In general, it is a way of spending time in the forest or nature that leads to better health, happiness and well-being through the use of different human senses to focus attention on the surrounding nature and significantly slow down. For this purpose we use various activities that will open this mutually beneficial connection with nature. It can be visual, acoustic, tactile, etc., and sometimes communication with beings and objects in the forest – the number of specific ways in which these connections are made are potentially infinite and we always adapt it to the current location, situation and participants in therapy.

To better describe forest therapy, I can also state what it is not. Certainly it is not a physical exercise – in about three hours we travel only a very short distance, usually a few hundred meters. Some “walks” can take place more or less in one place. It is therefore an activity suitable for people with reduced mobility, seniors, etc.

It is also not a meditation, although some forest therapy activities are similar to the mindfulness practice, and if you are used to using it in your life, it will be easer for you. However, this is not a prerequisite and you will receive many benefits from forest therapy without it.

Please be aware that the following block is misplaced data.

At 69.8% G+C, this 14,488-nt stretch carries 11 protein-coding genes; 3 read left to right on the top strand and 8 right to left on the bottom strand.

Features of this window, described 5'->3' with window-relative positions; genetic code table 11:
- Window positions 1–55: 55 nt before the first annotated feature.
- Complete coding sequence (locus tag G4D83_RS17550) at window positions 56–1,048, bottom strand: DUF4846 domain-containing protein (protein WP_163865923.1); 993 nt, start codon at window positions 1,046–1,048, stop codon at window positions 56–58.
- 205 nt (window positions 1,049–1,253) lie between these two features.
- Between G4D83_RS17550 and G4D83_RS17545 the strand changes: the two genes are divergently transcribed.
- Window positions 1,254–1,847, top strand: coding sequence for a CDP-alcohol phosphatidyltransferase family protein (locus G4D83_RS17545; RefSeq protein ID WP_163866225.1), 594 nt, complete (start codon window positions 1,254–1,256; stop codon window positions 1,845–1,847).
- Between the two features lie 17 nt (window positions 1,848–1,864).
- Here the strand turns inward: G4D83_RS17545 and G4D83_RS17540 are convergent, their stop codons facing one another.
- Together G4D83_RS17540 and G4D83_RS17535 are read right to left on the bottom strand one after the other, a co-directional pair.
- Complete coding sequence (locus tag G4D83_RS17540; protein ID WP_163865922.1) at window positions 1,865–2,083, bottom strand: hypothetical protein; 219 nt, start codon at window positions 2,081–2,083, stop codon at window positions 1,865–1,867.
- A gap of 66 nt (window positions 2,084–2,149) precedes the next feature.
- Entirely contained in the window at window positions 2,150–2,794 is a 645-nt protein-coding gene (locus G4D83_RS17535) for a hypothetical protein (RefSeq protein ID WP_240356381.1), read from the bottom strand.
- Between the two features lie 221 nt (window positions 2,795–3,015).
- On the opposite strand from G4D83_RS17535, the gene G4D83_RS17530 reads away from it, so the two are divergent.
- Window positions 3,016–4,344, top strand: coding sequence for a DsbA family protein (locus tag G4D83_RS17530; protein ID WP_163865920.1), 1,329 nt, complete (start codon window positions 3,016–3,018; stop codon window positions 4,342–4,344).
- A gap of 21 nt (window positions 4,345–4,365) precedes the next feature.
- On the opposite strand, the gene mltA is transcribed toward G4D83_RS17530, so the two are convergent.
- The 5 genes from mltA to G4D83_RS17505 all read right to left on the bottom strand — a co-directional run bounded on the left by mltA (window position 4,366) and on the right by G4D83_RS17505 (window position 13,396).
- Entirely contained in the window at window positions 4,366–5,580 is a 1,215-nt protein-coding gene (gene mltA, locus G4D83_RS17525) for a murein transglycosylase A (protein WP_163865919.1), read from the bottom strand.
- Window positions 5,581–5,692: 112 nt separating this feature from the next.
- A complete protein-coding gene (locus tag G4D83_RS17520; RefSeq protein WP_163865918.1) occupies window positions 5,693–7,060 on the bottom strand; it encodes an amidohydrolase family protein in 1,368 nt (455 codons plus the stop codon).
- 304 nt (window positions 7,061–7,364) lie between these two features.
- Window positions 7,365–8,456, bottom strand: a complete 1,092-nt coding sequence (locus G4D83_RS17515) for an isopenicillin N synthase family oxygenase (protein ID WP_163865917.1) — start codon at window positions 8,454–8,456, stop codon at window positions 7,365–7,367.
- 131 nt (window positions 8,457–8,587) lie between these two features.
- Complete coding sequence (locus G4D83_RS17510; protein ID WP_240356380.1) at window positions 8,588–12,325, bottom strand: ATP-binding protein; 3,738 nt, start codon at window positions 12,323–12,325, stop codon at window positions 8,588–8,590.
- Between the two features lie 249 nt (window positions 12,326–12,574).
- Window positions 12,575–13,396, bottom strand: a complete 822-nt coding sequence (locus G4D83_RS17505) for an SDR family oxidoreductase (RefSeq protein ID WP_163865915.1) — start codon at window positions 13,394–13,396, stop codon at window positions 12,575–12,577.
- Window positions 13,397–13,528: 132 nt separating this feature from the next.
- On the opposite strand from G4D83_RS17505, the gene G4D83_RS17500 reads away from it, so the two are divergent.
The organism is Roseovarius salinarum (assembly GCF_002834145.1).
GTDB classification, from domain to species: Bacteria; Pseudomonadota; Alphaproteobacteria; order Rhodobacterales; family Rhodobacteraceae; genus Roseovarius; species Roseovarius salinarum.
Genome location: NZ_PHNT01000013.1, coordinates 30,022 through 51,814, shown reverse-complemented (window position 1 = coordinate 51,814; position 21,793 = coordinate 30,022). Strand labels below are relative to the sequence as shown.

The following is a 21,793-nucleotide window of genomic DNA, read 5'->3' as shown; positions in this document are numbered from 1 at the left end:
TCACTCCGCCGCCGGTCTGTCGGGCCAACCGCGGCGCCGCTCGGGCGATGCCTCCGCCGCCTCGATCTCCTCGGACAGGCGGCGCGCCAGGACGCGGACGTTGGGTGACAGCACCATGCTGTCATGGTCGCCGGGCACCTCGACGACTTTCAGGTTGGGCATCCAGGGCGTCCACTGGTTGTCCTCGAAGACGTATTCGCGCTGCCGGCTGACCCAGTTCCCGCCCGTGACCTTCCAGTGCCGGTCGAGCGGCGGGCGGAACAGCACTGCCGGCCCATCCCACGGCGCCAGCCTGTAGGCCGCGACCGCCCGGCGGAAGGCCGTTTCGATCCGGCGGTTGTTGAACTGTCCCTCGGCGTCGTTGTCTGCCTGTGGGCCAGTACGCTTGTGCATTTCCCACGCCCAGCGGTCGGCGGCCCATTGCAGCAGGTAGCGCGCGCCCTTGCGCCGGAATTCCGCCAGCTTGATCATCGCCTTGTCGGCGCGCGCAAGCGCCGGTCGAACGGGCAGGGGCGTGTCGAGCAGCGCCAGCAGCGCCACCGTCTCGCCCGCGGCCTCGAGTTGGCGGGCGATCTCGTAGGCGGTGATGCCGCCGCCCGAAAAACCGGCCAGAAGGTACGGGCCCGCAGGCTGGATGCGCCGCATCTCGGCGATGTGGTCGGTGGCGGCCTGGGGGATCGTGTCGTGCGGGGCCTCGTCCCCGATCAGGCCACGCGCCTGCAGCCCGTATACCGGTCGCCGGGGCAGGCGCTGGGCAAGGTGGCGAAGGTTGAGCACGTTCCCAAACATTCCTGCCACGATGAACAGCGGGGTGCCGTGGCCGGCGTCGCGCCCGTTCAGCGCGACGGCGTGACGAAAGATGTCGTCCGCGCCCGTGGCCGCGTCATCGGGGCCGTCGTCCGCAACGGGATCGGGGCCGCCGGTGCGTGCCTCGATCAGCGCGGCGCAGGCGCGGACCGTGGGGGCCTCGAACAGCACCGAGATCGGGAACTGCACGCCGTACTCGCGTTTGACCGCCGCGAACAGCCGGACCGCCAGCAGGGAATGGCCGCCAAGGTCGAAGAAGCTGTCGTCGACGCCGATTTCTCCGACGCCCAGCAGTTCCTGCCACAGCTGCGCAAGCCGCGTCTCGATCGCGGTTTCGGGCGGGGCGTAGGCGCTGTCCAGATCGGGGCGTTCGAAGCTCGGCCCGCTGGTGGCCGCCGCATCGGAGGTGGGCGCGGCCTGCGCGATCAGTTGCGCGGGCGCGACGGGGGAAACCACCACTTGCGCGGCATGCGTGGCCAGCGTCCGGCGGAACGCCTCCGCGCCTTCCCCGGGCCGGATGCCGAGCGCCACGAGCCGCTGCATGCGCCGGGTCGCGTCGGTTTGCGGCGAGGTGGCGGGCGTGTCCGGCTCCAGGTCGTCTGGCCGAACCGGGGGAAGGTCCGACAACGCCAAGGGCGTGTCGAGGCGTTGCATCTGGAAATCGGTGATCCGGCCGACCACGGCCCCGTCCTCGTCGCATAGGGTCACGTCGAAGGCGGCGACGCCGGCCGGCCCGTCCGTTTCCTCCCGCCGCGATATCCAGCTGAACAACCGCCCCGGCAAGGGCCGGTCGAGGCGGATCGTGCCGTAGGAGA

It is important to emphasize that forest therapy is not even an esoteric stuff – it is a scientifically based method whose results are confirmed by independent research. It is founded on the Japanese method of the so-called forest bathing (Shinrin-yoku), which are the result of scientific projects of the Japanese government from the 1980s. The shift of their society to a knowledge-based economy and urban life led to an increase in civilization diseases, and one of the research intentions was to find out if re-exposure of humans to the natural environment could lead to their improved health.